NEW YORK (TheStreet) -- Stocks were headed for yet another record high Tuesday as oil fell below $75 a barrel driving the S&P 500 Index into record-breaking territory. The benchmark hit an intraday record of 2,054.9, up 0.7% for the day, during the final hour of trading.
Crude oil prices continued to slide, adding to a 30% drop suffered since summer as supply has far outstripped demand and as OPEC has given little insight as to whether it will cut production. OPEC member countries will meet in Venice next week.
West Texas Intermediate crude fell 1.6% to $74.44 a barrel on Tuesday. Economists hope the falling prices in gasoline will translate to higher consumer spending in other areas of the economy.
"The U.S. consumer is set to benefit from a tailwind of falling commodity prices, a strong dollar and record household wealth," Jefferies analysts wrote in a note. "We would argue that labor markets are tighter than surveys suggest."
Falling commodity prices may also translate into lower wholesale and consumer inflation, Deutsche Bank analysts wrote in a research report Tuesday. "This sharp fall will continue to weigh on the energy complex over the next few months and meaningfully dampen both headline producer and consumer prices," analysts said.
For now, though, U.S. producer prices came in higher than expected. The measure increased 0.2% month on month in October and, excluding food and energy, the "core" Producer Price Index rose as high as 0.4%. Forecasts called for a 0.1% decline in overall PPI and a 0.1% increase in "core" prices.
Global markets were making big moves on Tuesday, led by Japan's Nikkei, which spiked more than 2% as Prime Minister Shinzo Abe delayed unpopular sales tax increase to 2017. A day earlier, the world's third-largest economy unexpectedly dipped into recession in its third quarter, taking the Nikkei down 3%.
European markets were higher after Germany's confidence indicator, the ZEW survey, showed an increase in sentiment in November, the first positive result for the year. Germany's DAX surged 1.6%, though ZEW President Clemens Fuest tempered enthusiasm somewhat, noting in a statement that the "economic environment remains fragile, not least due to ongoing geopolitical tensions."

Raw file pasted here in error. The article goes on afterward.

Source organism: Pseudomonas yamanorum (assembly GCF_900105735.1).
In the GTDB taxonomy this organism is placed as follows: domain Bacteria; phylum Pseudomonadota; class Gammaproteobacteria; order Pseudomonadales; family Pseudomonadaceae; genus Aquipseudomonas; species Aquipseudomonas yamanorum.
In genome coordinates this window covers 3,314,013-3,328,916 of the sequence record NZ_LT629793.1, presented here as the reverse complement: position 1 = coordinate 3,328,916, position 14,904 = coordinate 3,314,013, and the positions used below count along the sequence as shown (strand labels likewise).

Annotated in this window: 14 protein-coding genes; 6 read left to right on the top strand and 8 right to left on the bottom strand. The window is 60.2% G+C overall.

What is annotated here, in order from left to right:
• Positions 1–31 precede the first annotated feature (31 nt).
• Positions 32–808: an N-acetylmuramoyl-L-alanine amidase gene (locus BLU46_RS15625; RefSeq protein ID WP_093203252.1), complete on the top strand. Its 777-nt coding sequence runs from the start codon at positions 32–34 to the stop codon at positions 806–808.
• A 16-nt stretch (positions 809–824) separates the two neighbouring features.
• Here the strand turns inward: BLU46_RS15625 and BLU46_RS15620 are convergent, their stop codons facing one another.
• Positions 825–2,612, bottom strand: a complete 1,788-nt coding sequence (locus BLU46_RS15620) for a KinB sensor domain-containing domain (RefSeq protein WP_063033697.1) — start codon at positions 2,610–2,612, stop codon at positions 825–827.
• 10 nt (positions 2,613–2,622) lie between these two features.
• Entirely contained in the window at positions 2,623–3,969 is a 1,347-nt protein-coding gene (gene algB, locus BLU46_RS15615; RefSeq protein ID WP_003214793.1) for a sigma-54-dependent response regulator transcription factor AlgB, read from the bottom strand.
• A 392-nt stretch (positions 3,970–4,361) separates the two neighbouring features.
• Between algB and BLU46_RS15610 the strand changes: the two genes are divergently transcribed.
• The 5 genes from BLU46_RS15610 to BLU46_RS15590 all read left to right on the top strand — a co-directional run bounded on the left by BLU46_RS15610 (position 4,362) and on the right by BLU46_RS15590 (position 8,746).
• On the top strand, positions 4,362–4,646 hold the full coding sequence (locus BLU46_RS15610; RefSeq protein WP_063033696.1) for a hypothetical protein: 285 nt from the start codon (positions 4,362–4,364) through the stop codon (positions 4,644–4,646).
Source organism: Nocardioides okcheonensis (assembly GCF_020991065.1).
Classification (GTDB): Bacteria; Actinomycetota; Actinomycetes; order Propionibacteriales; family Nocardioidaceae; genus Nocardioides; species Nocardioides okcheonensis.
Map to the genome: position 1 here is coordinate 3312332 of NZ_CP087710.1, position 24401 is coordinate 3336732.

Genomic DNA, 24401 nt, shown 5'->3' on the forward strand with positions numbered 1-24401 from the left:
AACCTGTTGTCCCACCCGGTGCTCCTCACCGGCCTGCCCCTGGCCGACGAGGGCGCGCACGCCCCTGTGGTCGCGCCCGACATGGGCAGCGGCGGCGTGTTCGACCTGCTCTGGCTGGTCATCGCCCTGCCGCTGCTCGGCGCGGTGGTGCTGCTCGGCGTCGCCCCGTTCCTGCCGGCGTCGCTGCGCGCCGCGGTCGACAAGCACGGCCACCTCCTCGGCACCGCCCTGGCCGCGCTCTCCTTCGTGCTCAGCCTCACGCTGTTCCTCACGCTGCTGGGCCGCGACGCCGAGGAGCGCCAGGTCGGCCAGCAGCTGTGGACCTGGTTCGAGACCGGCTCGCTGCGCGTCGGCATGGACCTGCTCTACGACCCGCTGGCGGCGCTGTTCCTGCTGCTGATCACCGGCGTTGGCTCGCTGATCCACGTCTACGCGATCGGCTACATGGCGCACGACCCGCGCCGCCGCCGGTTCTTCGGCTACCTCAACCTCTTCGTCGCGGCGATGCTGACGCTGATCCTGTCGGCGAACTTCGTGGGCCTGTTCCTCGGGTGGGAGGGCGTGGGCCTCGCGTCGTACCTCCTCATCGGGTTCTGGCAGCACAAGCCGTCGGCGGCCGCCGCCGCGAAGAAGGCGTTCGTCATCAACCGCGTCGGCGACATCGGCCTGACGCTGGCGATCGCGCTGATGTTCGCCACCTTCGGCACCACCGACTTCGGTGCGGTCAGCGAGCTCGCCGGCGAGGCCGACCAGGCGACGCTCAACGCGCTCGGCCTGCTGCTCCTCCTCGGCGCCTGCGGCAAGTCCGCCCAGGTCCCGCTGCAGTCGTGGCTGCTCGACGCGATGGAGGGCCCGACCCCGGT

Stateside, the NAHB housing market index for November spiked to a reading of 58, above economists' estimates for a reading of 55, marking the fifth consecutive month above 50. Builder confidence increased in all regions but the Midwest.
The health care sector was leading gainers with rallies in Allergan (AGN) , Gilead Sciences (GILD) and Medtronic (MDT) . Allergan and Actavis (ACT) kicked off positive sentiment in the industry after announcing a $66 billion acquisition deal on Monday, contributing to a total $3 trillion in global deals made this year, according to Thomson Reuters data. M&A activity has jumped 50% from a year earlier and is up 65% among U.S. companies.
Earnings were once again in focus as major retailers issued quarterly reports. Urban Outfitters (URBN) was tumbling more than 6% after missing profit estimates while comparable sales at its flagship brand slid 7%.
Home-improvement retailer Home Depot (HD) was down 1.4%, though earnings beat forecasts by 2 cents a share. Sales guidance for 2014 of 4.8% growth was restated.
SunEdison (SUNE) and TerraForm Power (TERP) were gaining after announcing a joint venture to purchase U.S. wind energy developer First Wind for $2.4 billion. SunEdison surged 31% and TerraForm spiked 27.7%.
Finland's Nokia (NOK) was 3.2% higher after launching a 7.9-inch Android tablet to rival Apple's (AAPL) iPad line. Himax Technologies (HIMX) slipped more than 6% after receiving a downgrade to "perform" from Oppenheimer following a weak third quarter and light guidance.
--Written by Keris Alison Lahiff in New York.